libcxx has moved away from standalone builds completely AFAIU, for example.
One thing we haven’t tried yet (but I’m pretty sure it’s not a good idea, just spitballing) is to have each subproject have it’s own cmake infra that’s just a symlink to the project-level cmake folder. Those symlinks could be materialised for the tarball generation so the the subproject tarballs are more easily usable again.
The important case here: consider downstream project that requires llvm only (no other components, for example custom language frontend and some custom backend). With LLVM 15 it cannot just fetch llvm subdir and add necessary things on top / inside.
AFAIU all that’s necessary is fetching both the llvm & the cmake tarballs and unpacking them in the same folder, then build the llvm folder.
I’m not talking about fetching tarballs, but rather about importing llvm (via e.g.
git subtree) into downstream repo. The top-level cmake folder should be imported as well and it might be in quite strange place.
git subtree, but I can’t see why it wouldn’t be possible to do that twice (all that should be necessary is putting
cmake/ in the same folder)?
For what it’s worth, in Chromium we’re still struggling with test failures after D132438 relanded. I’m not sure why these problems aren’t being caught upstream.
Thanks, will do.
15.0.1 and up have downgraded this back into an on-by-default warning (rather than a warning that defaults to an error), so for 15.x, I think we’re good.
For 16.x, the current behavior is that they are warnings which default to an error. My understanding is that @mgorny and others have been diligently working through the fallout and have been making good progress on fixing up things from their side. So I’m relying on distro folks to speak up if we’re still not in a good enough place to be able to leave the diagnostics as defaulting to an error, but I figured we’d see where things stand as we get closer to the branch point for 16.0.0.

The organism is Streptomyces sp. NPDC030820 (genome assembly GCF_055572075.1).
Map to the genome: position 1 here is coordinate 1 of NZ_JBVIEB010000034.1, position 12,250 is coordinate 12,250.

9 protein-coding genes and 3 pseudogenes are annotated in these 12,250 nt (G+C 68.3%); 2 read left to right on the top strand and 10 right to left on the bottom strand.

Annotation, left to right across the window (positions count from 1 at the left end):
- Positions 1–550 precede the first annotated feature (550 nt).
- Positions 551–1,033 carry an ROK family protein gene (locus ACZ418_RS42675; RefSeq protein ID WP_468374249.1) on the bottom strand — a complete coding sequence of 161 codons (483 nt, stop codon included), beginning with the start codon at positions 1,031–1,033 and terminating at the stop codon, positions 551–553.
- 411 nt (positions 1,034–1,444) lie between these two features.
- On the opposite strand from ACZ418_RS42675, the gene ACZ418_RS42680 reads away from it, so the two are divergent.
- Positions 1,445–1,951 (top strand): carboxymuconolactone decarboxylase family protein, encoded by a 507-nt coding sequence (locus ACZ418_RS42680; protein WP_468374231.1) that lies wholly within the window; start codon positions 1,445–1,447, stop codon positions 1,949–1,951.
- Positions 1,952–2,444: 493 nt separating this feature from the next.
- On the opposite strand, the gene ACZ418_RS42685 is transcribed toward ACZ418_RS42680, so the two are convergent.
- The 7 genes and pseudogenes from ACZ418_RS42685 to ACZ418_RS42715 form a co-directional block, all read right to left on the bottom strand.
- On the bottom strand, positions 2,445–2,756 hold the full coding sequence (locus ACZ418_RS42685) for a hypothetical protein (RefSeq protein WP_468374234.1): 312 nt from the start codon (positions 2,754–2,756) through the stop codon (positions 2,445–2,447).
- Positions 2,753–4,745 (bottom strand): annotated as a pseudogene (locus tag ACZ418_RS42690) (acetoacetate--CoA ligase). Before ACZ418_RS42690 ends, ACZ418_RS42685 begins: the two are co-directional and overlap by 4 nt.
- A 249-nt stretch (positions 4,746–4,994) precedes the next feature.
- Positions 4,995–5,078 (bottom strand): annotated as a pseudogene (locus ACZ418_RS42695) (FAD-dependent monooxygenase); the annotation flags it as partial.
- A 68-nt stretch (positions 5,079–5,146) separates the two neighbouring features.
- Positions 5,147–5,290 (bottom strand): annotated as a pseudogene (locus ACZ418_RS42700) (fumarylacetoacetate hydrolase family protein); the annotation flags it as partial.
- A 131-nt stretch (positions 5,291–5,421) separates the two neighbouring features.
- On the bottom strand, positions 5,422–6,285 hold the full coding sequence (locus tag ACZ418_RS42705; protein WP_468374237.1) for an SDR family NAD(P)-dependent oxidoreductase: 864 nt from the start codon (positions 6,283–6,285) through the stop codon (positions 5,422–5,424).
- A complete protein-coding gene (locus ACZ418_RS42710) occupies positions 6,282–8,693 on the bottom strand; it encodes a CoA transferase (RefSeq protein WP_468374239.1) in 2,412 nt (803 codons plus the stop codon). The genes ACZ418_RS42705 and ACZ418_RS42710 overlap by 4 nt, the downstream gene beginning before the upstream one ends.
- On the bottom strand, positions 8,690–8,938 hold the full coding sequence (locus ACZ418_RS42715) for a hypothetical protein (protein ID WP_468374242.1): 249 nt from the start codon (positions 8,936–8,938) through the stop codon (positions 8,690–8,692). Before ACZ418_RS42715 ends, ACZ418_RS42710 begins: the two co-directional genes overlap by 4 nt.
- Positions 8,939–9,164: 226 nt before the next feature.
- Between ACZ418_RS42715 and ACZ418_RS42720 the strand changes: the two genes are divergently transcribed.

Bumping this topic again so we have a less “hair-on-fire” situation when dealing with this than last time.
My preference would be to default to have a separate SOVERSION for libclang that only changes when actually necessary, along the lines of the original RFC.
This would however represent the third(!) change of default in as many LLVM releases, and I can understand that people would be reluctant to do so (though I noted already for the reversion of the default for LLVM 15 that we’d find ourselves in this situation…)
||and before, situation pre-RFC
||Default reverted to pre-RFC; switch available to keep RFC
The reason I left a question-mark in the table is that I think a deficiency of the original approach was to use a numbering scheme which made it look like a bug (i.e. someone forgot to bump 13->14). I think if there were a separate libclang versioning scheme that looks less like it should be 1:1 with the LLVM version (whether that’s restarting from 1, adding 1000 to LLVM version, or whatever), this would help get rid of the confusion with a separate SOVERSION, and would still let people that are affected by ABI benefit from the fact that there’s now less things to rebuild.